A recent report published in the New England Journal of Medicine describes the case of a patient with persistent skin discoloration associated with the use of the antiarrhythmic agent amiodarone.
The 81-year-old man presented to the emergency department after a fall, which was eventually attributed to orthostatic hypotension. His medical history included atrial fibrillation and hypertension for which he was receiving apixaban, ramipril, bisoprolol, amlodipine, and amiodarone (initiated 15 years prior for an episode of atrial fibrillation with rapid ventricular response).
While he suffered no injuries from his fall, physicians in the ED noted the blue and gray discoloration of his skin, which the patient reported as being “long-standing.” Amiodarone was considered the likely cause and was discontinued. However, the blue-gray discoloration was still present 6 months later at a follow-up visit.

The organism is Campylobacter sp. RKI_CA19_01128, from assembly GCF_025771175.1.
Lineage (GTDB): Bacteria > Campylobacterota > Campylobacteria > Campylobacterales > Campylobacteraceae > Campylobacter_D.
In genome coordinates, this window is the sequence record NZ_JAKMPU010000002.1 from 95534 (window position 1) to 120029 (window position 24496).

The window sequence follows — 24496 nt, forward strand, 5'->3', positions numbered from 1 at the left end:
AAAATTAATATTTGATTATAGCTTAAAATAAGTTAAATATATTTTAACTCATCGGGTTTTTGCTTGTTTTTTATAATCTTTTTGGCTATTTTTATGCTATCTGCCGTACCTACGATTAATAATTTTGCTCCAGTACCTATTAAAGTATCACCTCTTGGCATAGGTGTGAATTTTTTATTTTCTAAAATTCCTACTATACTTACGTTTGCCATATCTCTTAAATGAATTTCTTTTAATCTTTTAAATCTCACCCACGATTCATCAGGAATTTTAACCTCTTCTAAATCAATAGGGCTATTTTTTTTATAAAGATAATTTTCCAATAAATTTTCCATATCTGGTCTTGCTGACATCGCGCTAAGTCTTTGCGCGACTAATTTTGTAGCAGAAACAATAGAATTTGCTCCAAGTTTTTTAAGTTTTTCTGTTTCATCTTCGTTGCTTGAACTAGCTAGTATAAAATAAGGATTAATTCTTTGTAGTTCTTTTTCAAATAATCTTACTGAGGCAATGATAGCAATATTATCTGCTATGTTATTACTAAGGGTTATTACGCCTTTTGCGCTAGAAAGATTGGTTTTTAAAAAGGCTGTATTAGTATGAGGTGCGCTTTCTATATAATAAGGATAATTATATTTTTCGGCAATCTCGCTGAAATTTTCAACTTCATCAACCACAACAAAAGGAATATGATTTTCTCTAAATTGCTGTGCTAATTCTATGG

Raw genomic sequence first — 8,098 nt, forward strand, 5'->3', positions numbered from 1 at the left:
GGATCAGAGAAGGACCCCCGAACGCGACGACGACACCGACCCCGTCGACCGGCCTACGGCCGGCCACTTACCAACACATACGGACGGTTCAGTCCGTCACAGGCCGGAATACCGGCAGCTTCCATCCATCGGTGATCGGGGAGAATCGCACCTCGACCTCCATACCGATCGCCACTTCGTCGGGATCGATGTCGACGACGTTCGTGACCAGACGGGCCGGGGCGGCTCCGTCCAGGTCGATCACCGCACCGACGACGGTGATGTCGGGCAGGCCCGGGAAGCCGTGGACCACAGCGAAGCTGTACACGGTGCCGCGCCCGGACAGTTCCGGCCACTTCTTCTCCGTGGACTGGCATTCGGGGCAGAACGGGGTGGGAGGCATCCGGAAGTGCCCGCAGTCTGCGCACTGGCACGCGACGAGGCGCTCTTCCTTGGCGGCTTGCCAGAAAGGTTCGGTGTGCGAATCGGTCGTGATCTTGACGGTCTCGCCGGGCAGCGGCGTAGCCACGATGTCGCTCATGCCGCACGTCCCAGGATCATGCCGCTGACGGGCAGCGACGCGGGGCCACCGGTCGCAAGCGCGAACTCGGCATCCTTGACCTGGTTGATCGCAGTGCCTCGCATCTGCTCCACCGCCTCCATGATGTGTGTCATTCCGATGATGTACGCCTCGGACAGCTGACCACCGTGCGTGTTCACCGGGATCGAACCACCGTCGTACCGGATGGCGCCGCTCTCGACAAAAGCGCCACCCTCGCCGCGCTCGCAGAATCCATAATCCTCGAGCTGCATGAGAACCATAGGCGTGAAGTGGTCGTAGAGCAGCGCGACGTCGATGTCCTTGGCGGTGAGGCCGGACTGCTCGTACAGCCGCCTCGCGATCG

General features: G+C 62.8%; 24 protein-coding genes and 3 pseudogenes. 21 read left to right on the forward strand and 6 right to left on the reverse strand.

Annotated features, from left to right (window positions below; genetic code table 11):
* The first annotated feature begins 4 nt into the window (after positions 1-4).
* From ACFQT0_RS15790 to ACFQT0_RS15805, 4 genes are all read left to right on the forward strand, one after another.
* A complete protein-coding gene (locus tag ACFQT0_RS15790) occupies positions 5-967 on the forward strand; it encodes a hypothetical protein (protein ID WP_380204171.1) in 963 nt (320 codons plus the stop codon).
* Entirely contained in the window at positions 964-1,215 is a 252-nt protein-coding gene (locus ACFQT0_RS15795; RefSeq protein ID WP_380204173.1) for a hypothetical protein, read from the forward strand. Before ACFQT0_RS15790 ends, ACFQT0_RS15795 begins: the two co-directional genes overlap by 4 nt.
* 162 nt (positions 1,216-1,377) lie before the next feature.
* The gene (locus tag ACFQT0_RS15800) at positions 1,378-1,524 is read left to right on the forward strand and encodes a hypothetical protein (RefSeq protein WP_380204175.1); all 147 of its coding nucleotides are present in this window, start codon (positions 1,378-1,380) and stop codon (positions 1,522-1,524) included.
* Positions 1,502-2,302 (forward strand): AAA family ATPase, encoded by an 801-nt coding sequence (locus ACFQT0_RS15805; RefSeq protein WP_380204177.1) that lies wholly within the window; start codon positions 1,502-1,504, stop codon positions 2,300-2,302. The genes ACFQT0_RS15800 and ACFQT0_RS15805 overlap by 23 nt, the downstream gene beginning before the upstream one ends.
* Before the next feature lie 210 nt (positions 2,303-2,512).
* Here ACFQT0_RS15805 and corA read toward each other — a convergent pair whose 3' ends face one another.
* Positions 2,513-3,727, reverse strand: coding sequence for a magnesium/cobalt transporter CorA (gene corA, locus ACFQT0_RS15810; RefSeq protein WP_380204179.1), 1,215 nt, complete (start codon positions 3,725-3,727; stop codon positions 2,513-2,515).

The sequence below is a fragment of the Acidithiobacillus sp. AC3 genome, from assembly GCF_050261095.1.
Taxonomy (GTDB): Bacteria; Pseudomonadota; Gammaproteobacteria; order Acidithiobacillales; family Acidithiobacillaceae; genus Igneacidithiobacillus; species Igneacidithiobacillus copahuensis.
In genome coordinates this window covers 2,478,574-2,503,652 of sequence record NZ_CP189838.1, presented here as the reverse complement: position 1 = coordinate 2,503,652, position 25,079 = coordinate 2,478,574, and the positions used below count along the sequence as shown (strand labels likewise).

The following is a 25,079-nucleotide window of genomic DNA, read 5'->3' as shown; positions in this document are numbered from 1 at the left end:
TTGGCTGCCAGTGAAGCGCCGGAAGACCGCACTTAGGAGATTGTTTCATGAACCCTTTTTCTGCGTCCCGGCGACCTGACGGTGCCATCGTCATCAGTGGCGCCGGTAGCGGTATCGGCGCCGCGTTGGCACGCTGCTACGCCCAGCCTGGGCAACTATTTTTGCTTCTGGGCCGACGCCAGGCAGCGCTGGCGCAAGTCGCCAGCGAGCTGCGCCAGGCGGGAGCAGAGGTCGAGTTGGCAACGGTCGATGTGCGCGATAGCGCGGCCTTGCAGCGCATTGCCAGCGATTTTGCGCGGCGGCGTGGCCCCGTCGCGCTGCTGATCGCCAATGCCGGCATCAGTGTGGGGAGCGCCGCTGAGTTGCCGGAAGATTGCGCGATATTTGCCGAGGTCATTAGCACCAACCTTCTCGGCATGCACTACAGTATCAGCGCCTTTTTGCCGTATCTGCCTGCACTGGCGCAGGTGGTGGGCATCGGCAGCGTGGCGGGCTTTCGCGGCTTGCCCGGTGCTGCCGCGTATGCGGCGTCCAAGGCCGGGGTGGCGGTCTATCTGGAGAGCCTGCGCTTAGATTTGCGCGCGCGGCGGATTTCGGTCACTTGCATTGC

Though uncommon, blue skin discoloration is listed as a possible side effect of amiodarone therapy and is more likely with long-term treatment. This risk may be increased in patients with fair complexion or those with excessive sun exposure, and may be related to cumulative dose and duration of therapy.
Cessation of treatment may not always result in complete reversal of skin discoloration. Based on previous cases, it may take months or years for amiodarone-related skin discoloration to abate.
For more information visit nejm.org.
This article originally appeared on MPR